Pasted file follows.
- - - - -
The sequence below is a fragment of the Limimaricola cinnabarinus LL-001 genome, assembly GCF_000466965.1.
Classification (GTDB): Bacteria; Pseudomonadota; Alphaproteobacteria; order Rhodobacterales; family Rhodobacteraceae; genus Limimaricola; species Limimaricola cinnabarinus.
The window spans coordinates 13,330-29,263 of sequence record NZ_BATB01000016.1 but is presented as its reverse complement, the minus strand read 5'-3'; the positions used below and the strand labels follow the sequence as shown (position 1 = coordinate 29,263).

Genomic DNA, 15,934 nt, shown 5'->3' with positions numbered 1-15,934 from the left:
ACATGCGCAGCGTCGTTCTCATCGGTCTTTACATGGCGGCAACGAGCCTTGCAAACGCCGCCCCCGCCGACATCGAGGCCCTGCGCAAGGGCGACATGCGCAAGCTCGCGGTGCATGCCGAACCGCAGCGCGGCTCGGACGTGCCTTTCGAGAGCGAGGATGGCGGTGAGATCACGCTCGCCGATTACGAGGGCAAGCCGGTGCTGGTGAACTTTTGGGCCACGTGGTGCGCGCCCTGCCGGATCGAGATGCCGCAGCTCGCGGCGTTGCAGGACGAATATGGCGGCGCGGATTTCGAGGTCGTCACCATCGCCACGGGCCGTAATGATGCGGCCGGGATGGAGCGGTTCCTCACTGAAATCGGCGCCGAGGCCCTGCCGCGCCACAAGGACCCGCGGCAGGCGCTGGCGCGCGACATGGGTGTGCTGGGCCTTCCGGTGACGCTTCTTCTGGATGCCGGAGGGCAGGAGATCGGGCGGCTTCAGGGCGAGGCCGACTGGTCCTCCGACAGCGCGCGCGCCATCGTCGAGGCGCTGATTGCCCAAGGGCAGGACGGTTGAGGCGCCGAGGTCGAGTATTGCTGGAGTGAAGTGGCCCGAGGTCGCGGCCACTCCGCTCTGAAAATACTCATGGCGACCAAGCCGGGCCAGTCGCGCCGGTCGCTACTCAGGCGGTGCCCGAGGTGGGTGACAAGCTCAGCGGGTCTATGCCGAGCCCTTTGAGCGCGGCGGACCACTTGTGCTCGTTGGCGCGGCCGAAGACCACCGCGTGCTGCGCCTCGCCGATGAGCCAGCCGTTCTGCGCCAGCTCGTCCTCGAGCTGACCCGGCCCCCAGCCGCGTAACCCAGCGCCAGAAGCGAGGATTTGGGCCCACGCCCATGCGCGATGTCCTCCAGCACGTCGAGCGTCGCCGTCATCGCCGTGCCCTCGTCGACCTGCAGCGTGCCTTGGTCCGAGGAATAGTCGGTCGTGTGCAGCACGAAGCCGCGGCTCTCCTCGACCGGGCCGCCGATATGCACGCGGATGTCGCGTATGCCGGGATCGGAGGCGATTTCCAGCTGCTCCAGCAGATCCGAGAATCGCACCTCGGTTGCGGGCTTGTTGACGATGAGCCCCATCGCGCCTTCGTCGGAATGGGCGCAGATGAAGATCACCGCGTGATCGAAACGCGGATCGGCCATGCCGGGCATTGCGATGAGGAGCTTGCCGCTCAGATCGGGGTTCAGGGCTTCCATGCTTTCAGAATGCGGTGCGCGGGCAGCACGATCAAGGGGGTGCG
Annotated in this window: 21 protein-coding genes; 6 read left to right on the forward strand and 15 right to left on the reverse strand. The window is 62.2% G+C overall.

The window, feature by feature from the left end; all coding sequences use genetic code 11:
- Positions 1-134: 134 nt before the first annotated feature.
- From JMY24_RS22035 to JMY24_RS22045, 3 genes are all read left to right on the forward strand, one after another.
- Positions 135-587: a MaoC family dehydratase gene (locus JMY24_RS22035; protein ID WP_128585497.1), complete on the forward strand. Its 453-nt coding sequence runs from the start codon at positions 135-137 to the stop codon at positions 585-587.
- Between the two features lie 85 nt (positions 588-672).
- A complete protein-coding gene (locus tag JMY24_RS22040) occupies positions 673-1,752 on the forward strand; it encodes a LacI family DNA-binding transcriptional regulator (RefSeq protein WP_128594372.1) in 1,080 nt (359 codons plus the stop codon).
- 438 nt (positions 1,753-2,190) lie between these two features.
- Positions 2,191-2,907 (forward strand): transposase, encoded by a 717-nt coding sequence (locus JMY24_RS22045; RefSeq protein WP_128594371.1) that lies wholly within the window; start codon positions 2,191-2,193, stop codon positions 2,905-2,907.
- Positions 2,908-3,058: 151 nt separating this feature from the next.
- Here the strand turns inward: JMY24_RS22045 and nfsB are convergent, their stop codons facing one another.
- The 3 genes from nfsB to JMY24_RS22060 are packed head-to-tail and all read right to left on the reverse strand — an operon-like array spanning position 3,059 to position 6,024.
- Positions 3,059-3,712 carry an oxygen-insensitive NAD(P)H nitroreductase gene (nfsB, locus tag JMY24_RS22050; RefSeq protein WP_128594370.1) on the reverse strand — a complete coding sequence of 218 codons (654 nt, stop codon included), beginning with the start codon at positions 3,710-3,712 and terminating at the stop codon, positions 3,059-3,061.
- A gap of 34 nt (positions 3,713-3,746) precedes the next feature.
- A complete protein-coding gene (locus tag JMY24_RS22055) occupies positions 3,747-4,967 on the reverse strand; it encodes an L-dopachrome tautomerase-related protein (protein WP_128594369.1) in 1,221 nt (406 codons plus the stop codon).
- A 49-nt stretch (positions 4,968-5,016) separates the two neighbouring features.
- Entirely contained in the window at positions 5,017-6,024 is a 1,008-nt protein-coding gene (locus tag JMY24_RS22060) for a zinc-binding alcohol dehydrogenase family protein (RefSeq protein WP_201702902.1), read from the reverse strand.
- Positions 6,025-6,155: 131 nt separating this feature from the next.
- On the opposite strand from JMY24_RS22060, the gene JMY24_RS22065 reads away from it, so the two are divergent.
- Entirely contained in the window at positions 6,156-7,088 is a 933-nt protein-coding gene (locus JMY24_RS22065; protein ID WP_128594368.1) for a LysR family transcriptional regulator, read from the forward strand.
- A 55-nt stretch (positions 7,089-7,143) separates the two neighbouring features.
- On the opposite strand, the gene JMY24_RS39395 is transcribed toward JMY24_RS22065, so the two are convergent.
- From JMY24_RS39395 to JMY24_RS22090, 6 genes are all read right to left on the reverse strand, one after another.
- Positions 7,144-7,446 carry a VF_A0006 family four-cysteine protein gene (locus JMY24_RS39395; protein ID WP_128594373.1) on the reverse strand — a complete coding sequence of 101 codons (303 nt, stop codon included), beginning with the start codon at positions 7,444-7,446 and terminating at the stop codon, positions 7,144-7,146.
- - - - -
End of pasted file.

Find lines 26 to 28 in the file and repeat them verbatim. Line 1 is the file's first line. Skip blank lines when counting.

- A 55-nt stretch (positions 7,089-7,143) separates the two neighbouring features.
- On the opposite strand, the gene JMY24_RS39395 is transcribed toward JMY24_RS22065, so the two are convergent.
- From JMY24_RS39395 to JMY24_RS22090, 6 genes are all read right to left on the reverse strand, one after another.